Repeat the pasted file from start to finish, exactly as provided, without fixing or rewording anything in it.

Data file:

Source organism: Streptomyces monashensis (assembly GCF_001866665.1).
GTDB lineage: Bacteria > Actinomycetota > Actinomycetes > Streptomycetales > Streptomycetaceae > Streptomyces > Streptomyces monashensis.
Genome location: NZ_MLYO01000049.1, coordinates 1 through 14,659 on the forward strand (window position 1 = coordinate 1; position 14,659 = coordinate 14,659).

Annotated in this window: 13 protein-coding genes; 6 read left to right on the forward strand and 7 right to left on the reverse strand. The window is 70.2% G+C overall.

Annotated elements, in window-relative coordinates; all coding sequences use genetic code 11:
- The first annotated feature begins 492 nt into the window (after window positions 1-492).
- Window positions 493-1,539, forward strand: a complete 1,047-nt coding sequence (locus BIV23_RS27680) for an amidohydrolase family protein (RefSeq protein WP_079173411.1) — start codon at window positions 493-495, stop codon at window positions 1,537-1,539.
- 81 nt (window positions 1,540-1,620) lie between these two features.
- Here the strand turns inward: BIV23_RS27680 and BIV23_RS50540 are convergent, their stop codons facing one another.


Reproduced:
Source organism: Streptomyces monashensis (assembly GCF_001866665.1).
GTDB lineage: Bacteria > Actinomycetota > Actinomycetes > Streptomycetales > Streptomycetaceae > Streptomyces > Streptomyces monashensis.
Genome location: NZ_MLYO01000049.1, coordinates 1 through 14,659 on the forward strand (window position 1 = coordinate 1; position 14,659 = coordinate 14,659).

Annotated in this window: 13 protein-coding genes; 6 read left to right on the forward strand and 7 right to left on the reverse strand. The window is 70.2% G+C overall.

Annotated elements, in window-relative coordinates; all coding sequences use genetic code 11:
- The first annotated feature begins 492 nt into the window (after window positions 1-492).
- Window positions 493-1,539, forward strand: a complete 1,047-nt coding sequence (locus BIV23_RS27680) for an amidohydrolase family protein (RefSeq protein WP_079173411.1) — start codon at window positions 493-495, stop codon at window positions 1,537-1,539.
- 81 nt (window positions 1,540-1,620) lie between these two features.
- Here the strand turns inward: BIV23_RS27680 and BIV23_RS50540 are convergent, their stop codons facing one another.